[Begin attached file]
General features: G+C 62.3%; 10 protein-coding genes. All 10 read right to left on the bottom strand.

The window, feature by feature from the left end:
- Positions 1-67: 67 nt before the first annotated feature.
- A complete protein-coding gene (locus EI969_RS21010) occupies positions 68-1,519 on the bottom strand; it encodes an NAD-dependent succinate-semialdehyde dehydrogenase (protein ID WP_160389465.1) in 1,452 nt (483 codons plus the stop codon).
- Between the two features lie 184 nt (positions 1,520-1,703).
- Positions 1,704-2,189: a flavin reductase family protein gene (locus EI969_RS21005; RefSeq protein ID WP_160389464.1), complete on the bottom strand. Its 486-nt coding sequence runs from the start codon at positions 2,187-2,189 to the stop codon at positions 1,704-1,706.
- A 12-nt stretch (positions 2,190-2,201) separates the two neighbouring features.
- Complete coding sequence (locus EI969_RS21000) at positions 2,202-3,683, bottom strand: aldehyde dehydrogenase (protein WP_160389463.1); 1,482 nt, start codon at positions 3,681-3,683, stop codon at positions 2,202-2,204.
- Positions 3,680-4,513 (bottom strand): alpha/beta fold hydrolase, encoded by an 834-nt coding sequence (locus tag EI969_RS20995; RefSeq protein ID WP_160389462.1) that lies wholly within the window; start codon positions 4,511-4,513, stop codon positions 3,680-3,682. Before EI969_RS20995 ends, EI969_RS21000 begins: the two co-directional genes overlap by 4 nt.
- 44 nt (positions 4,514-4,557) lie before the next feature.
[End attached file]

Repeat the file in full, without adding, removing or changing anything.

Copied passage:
General features: G+C 62.3%; 10 protein-coding genes. All 10 read right to left on the bottom strand.

The window, feature by feature from the left end:
- Positions 1-67: 67 nt before the first annotated feature.
- A complete protein-coding gene (locus EI969_RS21010) occupies positions 68-1,519 on the bottom strand; it encodes an NAD-dependent succinate-semialdehyde dehydrogenase (protein ID WP_160389465.1) in 1,452 nt (483 codons plus the stop codon).
- Between the two features lie 184 nt (positions 1,520-1,703).
- Positions 1,704-2,189: a flavin reductase family protein gene (locus EI969_RS21005; RefSeq protein ID WP_160389464.1), complete on the bottom strand. Its 486-nt coding sequence runs from the start codon at positions 2,187-2,189 to the stop codon at positions 1,704-1,706.
- A 12-nt stretch (positions 2,190-2,201) separates the two neighbouring features.
- Complete coding sequence (locus EI969_RS21000) at positions 2,202-3,683, bottom strand: aldehyde dehydrogenase (protein WP_160389463.1); 1,482 nt, start codon at positions 3,681-3,683, stop codon at positions 2,202-2,204.
- Positions 3,680-4,513 (bottom strand): alpha/beta fold hydrolase, encoded by an 834-nt coding sequence (locus tag EI969_RS20995; RefSeq protein ID WP_160389462.1) that lies wholly within the window; start codon positions 4,511-4,513, stop codon positions 3,680-3,682. Before EI969_RS20995 ends, EI969_RS21000 begins: the two co-directional genes overlap by 4 nt.
- 44 nt (positions 4,514-4,557) lie before the next feature.